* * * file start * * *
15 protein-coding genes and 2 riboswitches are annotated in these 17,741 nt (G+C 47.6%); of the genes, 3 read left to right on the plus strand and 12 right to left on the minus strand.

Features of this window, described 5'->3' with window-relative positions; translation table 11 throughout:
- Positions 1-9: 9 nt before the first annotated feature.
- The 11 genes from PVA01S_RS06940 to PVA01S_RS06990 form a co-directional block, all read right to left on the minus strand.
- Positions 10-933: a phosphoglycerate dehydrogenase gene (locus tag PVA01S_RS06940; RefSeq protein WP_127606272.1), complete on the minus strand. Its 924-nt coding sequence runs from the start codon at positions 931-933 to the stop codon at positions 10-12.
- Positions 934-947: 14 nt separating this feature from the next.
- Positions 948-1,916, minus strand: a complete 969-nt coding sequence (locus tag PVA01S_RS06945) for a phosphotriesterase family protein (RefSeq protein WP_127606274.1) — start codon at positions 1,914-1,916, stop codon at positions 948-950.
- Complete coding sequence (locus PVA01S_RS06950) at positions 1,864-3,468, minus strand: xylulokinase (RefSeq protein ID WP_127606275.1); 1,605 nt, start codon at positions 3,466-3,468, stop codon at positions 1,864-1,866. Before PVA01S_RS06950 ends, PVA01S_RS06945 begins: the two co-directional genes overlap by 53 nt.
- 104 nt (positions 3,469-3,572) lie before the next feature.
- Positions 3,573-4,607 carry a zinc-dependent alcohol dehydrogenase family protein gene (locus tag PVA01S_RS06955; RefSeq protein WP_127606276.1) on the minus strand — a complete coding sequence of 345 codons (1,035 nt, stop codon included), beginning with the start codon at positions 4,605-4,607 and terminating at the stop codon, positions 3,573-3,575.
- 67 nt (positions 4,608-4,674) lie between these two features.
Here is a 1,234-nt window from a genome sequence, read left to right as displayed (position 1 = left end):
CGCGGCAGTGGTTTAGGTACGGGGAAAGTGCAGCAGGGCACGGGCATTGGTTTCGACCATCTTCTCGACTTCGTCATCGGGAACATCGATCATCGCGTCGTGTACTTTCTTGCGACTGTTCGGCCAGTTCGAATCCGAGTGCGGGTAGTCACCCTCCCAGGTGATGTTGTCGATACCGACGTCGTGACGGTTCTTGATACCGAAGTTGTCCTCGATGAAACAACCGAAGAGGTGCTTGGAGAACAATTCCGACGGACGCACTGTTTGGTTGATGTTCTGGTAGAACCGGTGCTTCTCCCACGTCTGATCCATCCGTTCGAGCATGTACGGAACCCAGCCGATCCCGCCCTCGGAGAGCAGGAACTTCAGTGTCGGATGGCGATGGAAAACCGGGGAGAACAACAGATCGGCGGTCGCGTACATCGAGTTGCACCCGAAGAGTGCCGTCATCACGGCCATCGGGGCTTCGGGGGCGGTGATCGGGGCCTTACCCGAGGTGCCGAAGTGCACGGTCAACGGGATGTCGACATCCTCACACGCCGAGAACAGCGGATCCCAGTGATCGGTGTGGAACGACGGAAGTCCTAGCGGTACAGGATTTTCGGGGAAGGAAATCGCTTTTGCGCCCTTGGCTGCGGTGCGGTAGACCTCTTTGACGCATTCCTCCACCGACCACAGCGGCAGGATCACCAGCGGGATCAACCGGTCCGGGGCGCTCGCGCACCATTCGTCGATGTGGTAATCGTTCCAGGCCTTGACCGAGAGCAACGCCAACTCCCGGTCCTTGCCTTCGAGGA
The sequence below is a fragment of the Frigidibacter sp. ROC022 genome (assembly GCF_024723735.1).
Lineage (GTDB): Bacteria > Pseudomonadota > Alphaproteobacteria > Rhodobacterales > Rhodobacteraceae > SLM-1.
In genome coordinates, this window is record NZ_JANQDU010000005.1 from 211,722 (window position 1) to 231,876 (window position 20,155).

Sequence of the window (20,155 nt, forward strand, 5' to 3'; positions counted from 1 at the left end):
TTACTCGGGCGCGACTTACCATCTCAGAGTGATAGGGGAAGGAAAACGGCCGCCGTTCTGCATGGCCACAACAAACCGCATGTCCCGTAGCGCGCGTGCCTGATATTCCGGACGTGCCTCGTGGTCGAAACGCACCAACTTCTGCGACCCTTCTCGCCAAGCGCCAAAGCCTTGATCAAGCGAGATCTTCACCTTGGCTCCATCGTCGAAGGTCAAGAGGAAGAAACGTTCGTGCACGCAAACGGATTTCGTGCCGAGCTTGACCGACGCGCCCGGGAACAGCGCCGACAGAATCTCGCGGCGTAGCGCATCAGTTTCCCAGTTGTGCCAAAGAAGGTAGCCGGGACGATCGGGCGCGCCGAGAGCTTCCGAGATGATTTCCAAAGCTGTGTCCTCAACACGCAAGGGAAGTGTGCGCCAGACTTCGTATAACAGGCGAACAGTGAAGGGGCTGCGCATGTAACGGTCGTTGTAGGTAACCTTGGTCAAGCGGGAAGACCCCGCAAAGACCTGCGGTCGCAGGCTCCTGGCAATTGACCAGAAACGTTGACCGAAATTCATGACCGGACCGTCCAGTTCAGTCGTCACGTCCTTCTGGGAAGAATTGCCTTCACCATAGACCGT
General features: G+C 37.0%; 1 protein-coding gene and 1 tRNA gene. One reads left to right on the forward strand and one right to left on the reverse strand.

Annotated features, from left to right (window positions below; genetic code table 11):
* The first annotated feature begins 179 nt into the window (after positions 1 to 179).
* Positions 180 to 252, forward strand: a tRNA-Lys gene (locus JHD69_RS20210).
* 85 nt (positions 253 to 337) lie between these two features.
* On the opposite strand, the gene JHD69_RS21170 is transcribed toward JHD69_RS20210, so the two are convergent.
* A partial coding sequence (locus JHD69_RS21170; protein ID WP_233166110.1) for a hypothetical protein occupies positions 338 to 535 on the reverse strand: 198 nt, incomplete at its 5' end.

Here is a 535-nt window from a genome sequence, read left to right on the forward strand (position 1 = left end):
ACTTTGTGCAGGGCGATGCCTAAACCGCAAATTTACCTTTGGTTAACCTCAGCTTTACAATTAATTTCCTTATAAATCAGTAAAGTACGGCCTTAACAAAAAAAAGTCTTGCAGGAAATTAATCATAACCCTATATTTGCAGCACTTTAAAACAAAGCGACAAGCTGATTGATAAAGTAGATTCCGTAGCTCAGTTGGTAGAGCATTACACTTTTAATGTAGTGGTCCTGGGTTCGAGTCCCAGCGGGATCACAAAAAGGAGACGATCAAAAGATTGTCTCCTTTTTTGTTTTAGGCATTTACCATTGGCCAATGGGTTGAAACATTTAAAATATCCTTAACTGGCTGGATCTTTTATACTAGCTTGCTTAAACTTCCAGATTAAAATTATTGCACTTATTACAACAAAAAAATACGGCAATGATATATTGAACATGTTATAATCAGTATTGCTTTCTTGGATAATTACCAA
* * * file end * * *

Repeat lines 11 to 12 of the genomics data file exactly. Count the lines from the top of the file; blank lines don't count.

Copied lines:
- 67 nt (positions 4,608-4,674) lie between these two features.
Here is a 1,234-nt window from a genome sequence, read left to right as displayed (position 1 = left end):